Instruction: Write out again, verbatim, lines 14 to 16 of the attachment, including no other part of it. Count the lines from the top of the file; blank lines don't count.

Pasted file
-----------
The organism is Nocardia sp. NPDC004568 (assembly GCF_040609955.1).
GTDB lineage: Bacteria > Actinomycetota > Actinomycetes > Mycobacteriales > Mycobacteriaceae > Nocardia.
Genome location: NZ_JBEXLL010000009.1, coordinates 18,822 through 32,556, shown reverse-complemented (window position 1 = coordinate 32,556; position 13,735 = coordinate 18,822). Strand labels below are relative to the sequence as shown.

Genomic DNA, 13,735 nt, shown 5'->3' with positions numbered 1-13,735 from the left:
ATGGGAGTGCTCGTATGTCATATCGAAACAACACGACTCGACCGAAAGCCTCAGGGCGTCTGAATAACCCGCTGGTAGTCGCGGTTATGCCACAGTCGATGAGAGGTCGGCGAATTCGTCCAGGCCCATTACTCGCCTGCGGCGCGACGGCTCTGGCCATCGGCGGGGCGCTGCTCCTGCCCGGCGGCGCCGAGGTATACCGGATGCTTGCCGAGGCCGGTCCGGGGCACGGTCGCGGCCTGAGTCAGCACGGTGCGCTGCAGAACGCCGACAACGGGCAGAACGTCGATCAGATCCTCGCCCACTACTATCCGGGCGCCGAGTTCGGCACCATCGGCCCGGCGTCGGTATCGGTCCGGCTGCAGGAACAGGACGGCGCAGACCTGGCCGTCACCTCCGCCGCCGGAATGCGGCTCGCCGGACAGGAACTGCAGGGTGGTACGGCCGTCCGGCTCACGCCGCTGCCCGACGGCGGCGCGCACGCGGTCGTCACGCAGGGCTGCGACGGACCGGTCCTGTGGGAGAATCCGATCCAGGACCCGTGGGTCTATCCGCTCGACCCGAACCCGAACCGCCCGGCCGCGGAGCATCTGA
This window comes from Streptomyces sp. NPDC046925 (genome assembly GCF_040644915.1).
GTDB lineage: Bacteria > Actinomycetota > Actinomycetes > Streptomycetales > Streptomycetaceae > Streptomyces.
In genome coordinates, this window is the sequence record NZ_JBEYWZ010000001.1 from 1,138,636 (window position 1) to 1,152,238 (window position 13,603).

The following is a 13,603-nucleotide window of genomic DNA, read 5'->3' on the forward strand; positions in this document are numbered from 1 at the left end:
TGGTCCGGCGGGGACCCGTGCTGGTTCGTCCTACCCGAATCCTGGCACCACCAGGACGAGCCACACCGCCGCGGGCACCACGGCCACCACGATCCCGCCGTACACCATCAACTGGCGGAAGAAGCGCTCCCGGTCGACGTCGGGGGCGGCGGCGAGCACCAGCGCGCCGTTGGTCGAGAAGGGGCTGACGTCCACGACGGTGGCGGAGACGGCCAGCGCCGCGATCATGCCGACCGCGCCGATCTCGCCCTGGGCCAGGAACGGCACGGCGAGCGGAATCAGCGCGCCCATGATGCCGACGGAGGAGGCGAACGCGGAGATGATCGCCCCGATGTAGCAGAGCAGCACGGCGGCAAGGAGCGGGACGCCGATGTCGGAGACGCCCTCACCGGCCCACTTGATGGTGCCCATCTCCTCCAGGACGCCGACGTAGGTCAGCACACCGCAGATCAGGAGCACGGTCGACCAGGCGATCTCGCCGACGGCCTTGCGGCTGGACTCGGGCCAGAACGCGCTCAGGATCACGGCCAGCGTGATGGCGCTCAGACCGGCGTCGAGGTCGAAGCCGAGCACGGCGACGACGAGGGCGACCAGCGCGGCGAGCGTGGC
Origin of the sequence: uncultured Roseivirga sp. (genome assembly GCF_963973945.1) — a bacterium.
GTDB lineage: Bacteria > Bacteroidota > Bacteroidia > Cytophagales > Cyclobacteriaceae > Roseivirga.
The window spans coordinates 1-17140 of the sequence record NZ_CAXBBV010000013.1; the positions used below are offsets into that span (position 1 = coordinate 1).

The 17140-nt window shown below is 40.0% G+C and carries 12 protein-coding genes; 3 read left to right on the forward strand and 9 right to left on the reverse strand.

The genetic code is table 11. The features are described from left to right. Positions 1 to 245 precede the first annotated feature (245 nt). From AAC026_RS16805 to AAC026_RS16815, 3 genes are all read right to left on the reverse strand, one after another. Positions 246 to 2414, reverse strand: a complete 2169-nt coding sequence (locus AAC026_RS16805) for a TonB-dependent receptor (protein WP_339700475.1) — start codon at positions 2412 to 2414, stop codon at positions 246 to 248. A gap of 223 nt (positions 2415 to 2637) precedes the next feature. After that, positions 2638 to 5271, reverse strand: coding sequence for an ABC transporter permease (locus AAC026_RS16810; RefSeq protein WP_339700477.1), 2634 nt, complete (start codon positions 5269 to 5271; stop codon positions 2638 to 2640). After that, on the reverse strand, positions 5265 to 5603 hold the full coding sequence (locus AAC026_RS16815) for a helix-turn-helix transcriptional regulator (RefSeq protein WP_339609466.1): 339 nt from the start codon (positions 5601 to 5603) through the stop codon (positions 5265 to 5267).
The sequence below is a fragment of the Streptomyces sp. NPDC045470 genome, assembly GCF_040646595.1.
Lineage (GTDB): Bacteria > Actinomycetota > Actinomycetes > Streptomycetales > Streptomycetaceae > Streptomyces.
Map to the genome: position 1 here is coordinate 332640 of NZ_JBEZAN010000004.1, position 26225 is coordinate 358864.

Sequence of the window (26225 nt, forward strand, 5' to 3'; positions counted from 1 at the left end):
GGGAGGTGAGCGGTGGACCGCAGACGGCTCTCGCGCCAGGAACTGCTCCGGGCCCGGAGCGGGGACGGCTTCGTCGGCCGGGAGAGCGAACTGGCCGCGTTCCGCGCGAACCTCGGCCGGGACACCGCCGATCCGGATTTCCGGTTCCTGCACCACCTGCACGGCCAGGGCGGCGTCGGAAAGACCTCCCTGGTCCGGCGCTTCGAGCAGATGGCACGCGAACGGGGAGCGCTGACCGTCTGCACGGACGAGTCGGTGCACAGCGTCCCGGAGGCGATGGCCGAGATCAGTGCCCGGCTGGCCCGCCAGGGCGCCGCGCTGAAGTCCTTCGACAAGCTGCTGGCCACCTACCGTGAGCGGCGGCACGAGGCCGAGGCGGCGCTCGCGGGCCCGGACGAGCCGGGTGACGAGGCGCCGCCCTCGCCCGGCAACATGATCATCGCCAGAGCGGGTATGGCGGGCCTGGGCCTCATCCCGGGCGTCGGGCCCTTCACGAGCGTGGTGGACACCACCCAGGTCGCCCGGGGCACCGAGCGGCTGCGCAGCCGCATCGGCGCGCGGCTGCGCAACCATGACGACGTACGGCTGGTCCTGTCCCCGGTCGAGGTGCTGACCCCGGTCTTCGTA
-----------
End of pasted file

The 17140-nt window shown below is 40.0% G+C and carries 12 protein-coding genes; 3 read left to right on the forward strand and 9 right to left on the reverse strand.

The genetic code is table 11. The features are described from left to right. Positions 1 to 245 precede the first annotated feature (245 nt). From AAC026_RS16805 to AAC026_RS16815, 3 genes are all read right to left on the reverse strand, one after another. Positions 246 to 2414, reverse strand: a complete 2169-nt coding sequence (locus AAC026_RS16805) for a TonB-dependent receptor (protein WP_339700475.1) — start codon at positions 2412 to 2414, stop codon at positions 246 to 248. A gap of 223 nt (positions 2415 to 2637) precedes the next feature. After that, positions 2638 to 5271, reverse strand: coding sequence for an ABC transporter permease (locus AAC026_RS16810; RefSeq protein WP_339700477.1), 2634 nt, complete (start codon positions 5269 to 5271; stop codon positions 2638 to 2640). After that, on the reverse strand, positions 5265 to 5603 hold the full coding sequence (locus AAC026_RS16815) for a helix-turn-helix transcriptional regulator (RefSeq protein WP_339609466.1): 339 nt from the start codon (positions 5601 to 5603) through the stop codon (positions 5265 to 5267).
The sequence below is a fragment of the Streptomyces sp. NPDC045470 genome, assembly GCF_040646595.1.